At other times, Micciolo submitted photographs showing Corey with bruises, scrapes, black eyes and what she identified as a "bite mark" in one email from July 2020.

DCPP responded by sending case workers to interview Corey, but always while he was at his father's home, says Micciolo.

"[H]e’s afraid of his father," Micciolo wrote in an email to DCPP after one of those interviews.

Micciolo says she filed seven reports with DCPP in a span of 20 months, including one after an incident on March 20, 2021.

She recalls picking Corey up from school after he spent the night at his father's and noticed injuries on his face.

Micciolo later told DCPP that her son had been forced to run on a treadmill by his father, and was physically picked up every time he fell and placed back on the machine.

She also told them that there was video which could substantiate her claims.


Micciolo has shared the texts she sent to Corey's case worker at the time with Inside Edition Digital.

"Since I’m in the area I’d like to meet with you if possible for an interview or if need be I’ll drive back to my house," Micciolo wrote the caseworker on March 25.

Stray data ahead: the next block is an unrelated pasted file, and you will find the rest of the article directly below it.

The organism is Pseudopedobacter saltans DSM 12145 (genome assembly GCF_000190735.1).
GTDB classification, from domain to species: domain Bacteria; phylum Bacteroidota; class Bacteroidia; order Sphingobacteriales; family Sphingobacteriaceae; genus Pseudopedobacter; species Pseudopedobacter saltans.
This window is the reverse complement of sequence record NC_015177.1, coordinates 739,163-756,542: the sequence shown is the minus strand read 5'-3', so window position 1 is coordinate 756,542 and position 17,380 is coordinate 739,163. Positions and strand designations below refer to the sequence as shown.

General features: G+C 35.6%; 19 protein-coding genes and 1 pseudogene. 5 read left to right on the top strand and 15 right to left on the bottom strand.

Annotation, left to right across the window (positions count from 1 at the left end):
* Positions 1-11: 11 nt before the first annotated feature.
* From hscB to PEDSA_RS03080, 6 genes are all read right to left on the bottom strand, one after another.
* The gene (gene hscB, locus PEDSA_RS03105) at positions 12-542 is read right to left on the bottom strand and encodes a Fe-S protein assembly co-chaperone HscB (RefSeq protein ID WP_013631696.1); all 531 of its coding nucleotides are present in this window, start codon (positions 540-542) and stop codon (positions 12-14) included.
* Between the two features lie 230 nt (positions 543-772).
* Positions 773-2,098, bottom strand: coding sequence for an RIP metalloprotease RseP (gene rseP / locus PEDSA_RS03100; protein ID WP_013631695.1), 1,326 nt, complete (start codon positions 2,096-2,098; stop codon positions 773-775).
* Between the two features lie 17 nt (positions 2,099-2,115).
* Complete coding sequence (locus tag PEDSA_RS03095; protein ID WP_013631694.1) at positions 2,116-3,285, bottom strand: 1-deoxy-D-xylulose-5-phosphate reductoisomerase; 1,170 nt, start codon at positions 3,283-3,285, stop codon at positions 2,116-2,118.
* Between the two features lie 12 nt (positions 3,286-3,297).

There was no response to that text, and five days later, Micciolo again sent a message to the case worker. "It’s Breanna I just wanted to let you know the incident took place Saturday March 20th around 4-5 p.m. to be more precise," Micciolo wrote.

That text directed the case worker to the surveillance footage at the fitness center inside Gregor's New Jersey apartment building, which captured the treadmill incident.

The probable case affidavit filed by police in Gregor's murder case describes what happens in the video.

"At approximately 1618 hours, [Corey] begins running on a treadmill. At approximately 1627 hours, Gregor approached the treadmill and appears to increase the speed," the affidavit says. "At approximately 1628 hours, [Corey] falls off of the back of the treadmill. Gregor subsequently picks [Corey] up by grabbing his shirt, putting him back in the moving treadmill. [Corey] appears to struggling to gain footing, while Gregor appears to be biting on the top of [Corey's] head.

"[Corey] regains footing and continues running on the treadmill," the affidavit continues. "Gregor appears to adjust the speed of the treadmill as [Corey] again falls off of the back. [Corey] attempts to run onto the moving treadmill four more times, falling off the back each time, while Gregor stands next to the treadmill."

Micciolo later told police that this happened because Gregor was mad at Corey.

"[Corey] told Micciolo that Gregor made him run on the treadmill really fast because Gregor was mad. While running on the treadmill [Corey] fell and hit his head," the affidavit says. 

Inside Edition Digital reviewed Corey's medical report from his visit to the pediatrician after this incident. It noted that Corey had bruises all over his body, and he told the doctor that some of the bruises were the result of him falling on the treadmill and others were from playing on turf.